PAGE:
The rooftop installation of 189 solar panels atop the university’s Scarborough Library will generate at least 60 kilowatts of power took about three weeks to complete, according to Dr. Laura Renninger, dean of the Ruth Scarborough Library and Center for Teaching, Learning, and Instructional Resources.
“We are thrilled to be the first building at Shepherd to have a huge solar array on its roof,” Renninger said.
“This will be a huge savings for Shepherd at a time when it’s really important to be good stewards of our Earth and natural resources.
"I am excited about what our students and the community will learn from observing these panels, and I hope it will inspire others from the university and community to seek out funding so they can do the same with their buildings.”
Rachel Hally, library coordinator of collections, and Jeff Groff, chair of the Department of Environmental and Physical Sciences, wrote the grant for the array, and its installation was managed by Shepherd alumnus Brandon Nicolosi.
Nicolosi said the team worked hard to determine how to achieve maximum energy output.
“We designed the layout for the entire array and figured out how many panels we could get up there because we wanted to install as many as we could,” Nicolosi said.
“I believe this system will generate about 67,000 kilowatt-hours a year and could save roughly $120,000 over the lifetime of the system. Because this was grant-funded, that’s all savings for the university.”
Hally said she was particularly excited about alumni participation.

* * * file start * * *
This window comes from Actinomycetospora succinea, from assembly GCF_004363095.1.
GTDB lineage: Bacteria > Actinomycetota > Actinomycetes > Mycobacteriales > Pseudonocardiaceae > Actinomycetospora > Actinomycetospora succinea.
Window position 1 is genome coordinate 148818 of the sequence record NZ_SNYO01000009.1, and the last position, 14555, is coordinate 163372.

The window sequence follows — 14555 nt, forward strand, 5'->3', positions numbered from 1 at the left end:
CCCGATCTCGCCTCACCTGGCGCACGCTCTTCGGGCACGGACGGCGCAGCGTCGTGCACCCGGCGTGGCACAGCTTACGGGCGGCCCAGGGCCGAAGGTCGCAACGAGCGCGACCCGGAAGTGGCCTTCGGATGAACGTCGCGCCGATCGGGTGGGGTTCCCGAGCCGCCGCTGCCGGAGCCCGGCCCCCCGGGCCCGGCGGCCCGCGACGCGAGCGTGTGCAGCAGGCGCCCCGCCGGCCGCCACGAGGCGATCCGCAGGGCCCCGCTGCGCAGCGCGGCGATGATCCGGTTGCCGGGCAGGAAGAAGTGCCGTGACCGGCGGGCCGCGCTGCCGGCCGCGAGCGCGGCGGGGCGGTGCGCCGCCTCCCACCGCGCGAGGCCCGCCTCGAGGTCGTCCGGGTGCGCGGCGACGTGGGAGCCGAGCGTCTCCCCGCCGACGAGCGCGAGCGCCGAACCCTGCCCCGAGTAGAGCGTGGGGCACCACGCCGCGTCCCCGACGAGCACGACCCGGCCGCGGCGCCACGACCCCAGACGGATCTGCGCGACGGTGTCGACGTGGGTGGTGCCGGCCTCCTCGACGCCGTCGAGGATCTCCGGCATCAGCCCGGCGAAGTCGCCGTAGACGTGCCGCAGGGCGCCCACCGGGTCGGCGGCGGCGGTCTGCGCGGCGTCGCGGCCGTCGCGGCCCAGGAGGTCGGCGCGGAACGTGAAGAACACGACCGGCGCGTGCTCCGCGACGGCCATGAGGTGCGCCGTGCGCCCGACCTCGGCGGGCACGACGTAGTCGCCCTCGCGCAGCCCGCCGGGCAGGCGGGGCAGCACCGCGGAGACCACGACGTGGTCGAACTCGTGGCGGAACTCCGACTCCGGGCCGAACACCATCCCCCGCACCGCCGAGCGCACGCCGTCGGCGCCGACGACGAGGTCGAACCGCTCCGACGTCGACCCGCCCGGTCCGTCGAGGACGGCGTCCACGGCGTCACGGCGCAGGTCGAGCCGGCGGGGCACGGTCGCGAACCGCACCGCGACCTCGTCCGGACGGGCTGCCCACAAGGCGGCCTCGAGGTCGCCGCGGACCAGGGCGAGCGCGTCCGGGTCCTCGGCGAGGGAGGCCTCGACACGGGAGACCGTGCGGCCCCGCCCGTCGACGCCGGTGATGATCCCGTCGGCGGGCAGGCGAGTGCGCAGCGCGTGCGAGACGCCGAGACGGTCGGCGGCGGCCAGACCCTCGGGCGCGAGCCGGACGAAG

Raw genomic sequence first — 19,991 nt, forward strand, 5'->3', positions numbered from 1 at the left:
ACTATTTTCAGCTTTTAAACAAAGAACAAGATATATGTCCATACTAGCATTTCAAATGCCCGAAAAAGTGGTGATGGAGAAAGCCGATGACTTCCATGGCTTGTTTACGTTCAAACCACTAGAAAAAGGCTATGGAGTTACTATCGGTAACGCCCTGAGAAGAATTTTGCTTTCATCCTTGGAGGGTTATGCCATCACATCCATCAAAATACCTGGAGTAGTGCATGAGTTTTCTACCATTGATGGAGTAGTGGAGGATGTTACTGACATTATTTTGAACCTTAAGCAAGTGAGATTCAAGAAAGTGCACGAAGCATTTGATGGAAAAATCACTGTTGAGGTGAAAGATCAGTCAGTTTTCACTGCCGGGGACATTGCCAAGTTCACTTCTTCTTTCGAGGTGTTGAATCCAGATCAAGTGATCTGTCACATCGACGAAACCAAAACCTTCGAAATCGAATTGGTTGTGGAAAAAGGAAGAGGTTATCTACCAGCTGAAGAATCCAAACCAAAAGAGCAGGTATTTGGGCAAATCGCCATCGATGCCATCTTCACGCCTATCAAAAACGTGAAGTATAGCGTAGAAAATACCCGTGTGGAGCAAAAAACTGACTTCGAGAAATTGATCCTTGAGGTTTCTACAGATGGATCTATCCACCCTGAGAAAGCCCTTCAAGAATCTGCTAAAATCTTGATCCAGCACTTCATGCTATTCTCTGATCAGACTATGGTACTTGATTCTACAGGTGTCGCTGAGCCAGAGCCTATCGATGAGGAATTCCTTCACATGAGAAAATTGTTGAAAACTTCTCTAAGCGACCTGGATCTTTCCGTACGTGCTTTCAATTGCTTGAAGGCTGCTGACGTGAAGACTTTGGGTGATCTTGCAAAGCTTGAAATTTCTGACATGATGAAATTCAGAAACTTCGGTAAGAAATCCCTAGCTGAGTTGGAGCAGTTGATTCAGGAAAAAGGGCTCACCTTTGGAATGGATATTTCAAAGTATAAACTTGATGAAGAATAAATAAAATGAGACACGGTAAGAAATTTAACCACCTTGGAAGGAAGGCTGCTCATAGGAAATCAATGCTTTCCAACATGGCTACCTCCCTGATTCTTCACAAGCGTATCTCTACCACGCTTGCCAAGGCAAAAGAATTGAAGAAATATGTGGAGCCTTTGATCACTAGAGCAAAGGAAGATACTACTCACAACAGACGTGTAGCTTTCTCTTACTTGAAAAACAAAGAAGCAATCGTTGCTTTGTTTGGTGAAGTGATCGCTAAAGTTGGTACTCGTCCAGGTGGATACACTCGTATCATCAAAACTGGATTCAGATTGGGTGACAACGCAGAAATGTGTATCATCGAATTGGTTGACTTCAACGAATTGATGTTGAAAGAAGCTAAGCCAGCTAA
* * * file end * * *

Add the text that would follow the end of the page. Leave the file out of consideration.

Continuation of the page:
“I am thrilled with the outcome and that some Shepherd graduates had the opportunity to work on the project,” she said.
Dan Conant, founder and CEO of Solar Holler, which installed the panels, said the system will produce enough power to run five or six homes.
“The fact that we’ve been able to work with Shepherd on this hometown project has been rewarding and fun for us,” Conant said.
“It’s been meaningful to be able to help the university.”
Groff pointed out that the solar array, along with another array behind the Robert C. Byrd Science and Technology Center and another at the Shepherd University Agricultural Innovation Center (Tabler Farm) will also offer value from an educational standpoint.
“When we learn about solar energy in class, we now have three locations where we can demonstrate different technologies,” Groff said.
“Seeing a system like this and putting this system in the context of total energy consumption really is a good way to communicate how challenging the switch from fossil energy will be, how long it will take, and how much effort it will take in a sustained fashion.”